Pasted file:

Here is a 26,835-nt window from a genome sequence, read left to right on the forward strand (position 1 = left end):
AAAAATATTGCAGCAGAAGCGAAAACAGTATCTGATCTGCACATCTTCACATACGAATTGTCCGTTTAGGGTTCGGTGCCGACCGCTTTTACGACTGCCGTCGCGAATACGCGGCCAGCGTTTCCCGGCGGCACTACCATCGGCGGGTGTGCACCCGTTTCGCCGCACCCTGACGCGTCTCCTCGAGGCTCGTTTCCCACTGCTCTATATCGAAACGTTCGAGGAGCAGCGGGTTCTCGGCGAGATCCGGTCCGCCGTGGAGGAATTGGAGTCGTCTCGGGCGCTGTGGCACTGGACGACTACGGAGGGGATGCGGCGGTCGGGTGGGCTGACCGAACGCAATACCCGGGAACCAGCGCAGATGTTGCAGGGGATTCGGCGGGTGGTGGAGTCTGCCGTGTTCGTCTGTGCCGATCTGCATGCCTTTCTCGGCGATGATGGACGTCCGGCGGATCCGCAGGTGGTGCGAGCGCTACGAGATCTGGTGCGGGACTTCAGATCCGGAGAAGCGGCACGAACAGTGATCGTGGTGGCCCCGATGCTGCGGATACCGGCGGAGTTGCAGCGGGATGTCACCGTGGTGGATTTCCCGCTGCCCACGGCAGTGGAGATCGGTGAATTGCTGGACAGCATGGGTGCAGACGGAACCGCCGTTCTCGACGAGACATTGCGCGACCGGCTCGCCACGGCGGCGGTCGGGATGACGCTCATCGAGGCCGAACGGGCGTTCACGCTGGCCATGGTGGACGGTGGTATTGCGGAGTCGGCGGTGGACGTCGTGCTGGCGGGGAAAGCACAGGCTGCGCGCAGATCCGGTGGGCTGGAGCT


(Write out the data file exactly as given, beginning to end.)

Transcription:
Here is a 26,835-nt window from a genome sequence, read left to right on the forward strand (position 1 = left end):
AAAAATATTGCAGCAGAAGCGAAAACAGTATCTGATCTGCACATCTTCACATACGAATTGTCCGTTTAGGGTTCGGTGCCGACCGCTTTTACGACTGCCGTCGCGAATACGCGGCCAGCGTTTCCCGGCGGCACTACCATCGGCGGGTGTGCACCCGTTTCGCCGCACCCTGACGCGTCTCCTCGAGGCTCGTTTCCCACTGCTCTATATCGAAACGTTCGAGGAGCAGCGGGTTCTCGGCGAGATCCGGTCCGCCGTGGAGGAATTGGAGTCGTCTCGGGCGCTGTGGCACTGGACGACTACGGAGGGGATGCGGCGGTCGGGTGGGCTGACCGAACGCAATACCCGGGAACCAGCGCAGATGTTGCAGGGGATTCGGCGGGTGGTGGAGTCTGCCGTGTTCGTCTGTGCCGATCTGCATGCCTTTCTCGGCGATGATGGACGTCCGGCGGATCCGCAGGTGGTGCGAGCGCTACGAGATCTGGTGCGGGACTTCAGATCCGGAGAAGCGGCACGAACAGTGATCGTGGTGGCCCCGATGCTGCGGATACCGGCGGAGTTGCAGCGGGATGTCACCGTGGTGGATTTCCCGCTGCCCACGGCAGTGGAGATCGGTGAATTGCTGGACAGCATGGGTGCAGACGGAACCGCCGTTCTCGACGAGACATTGCGCGACCGGCTCGCCACGGCGGCGGTCGGGATGACGCTCATCGAGGCCGAACGGGCGTTCACGCTGGCCATGGTGGACGGTGGTATTGCGGAGTCGGCGGTGGACGTCGTGCTGGCGGGGAAAGCACAGGCTGCGCGCAGATCCGGTGGGCTGGAGCT